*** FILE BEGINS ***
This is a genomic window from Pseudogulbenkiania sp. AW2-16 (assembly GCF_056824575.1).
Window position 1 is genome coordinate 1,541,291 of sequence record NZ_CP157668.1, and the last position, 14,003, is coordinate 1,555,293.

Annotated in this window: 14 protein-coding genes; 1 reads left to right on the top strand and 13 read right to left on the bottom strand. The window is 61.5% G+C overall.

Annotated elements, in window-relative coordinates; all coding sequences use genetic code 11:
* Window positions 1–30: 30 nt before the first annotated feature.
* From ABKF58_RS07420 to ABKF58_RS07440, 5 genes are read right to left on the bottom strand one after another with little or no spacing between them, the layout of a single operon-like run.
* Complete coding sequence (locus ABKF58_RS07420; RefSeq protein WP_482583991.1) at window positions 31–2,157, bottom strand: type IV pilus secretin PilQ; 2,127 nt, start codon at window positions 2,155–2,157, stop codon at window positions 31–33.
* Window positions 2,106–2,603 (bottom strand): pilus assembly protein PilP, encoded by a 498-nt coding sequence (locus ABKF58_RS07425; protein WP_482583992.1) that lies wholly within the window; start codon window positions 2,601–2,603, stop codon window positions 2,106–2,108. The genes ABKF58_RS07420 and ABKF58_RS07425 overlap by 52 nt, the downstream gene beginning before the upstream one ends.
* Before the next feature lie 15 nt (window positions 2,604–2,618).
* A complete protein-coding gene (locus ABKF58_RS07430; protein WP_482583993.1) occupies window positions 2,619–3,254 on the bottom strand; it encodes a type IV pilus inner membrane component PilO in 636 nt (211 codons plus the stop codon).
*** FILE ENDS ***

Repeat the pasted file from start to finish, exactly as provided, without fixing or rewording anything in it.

This is a genomic window from Pseudogulbenkiania sp. AW2-16 (assembly GCF_056824575.1).
Window position 1 is genome coordinate 1,541,291 of sequence record NZ_CP157668.1, and the last position, 14,003, is coordinate 1,555,293.

Annotated in this window: 14 protein-coding genes; 1 reads left to right on the top strand and 13 read right to left on the bottom strand. The window is 61.5% G+C overall.

Annotated elements, in window-relative coordinates; all coding sequences use genetic code 11:
* Window positions 1–30: 30 nt before the first annotated feature.
* From ABKF58_RS07420 to ABKF58_RS07440, 5 genes are read right to left on the bottom strand one after another with little or no spacing between them, the layout of a single operon-like run.
* Complete coding sequence (locus ABKF58_RS07420; RefSeq protein WP_482583991.1) at window positions 31–2,157, bottom strand: type IV pilus secretin PilQ; 2,127 nt, start codon at window positions 2,155–2,157, stop codon at window positions 31–33.
* Window positions 2,106–2,603 (bottom strand): pilus assembly protein PilP, encoded by a 498-nt coding sequence (locus ABKF58_RS07425; protein WP_482583992.1) that lies wholly within the window; start codon window positions 2,601–2,603, stop codon window positions 2,106–2,108. The genes ABKF58_RS07420 and ABKF58_RS07425 overlap by 52 nt, the downstream gene beginning before the upstream one ends.
* Before the next feature lie 15 nt (window positions 2,604–2,618).
* A complete protein-coding gene (locus ABKF58_RS07430; protein WP_482583993.1) occupies window positions 2,619–3,254 on the bottom strand; it encodes a type IV pilus inner membrane component PilO in 636 nt (211 codons plus the stop codon).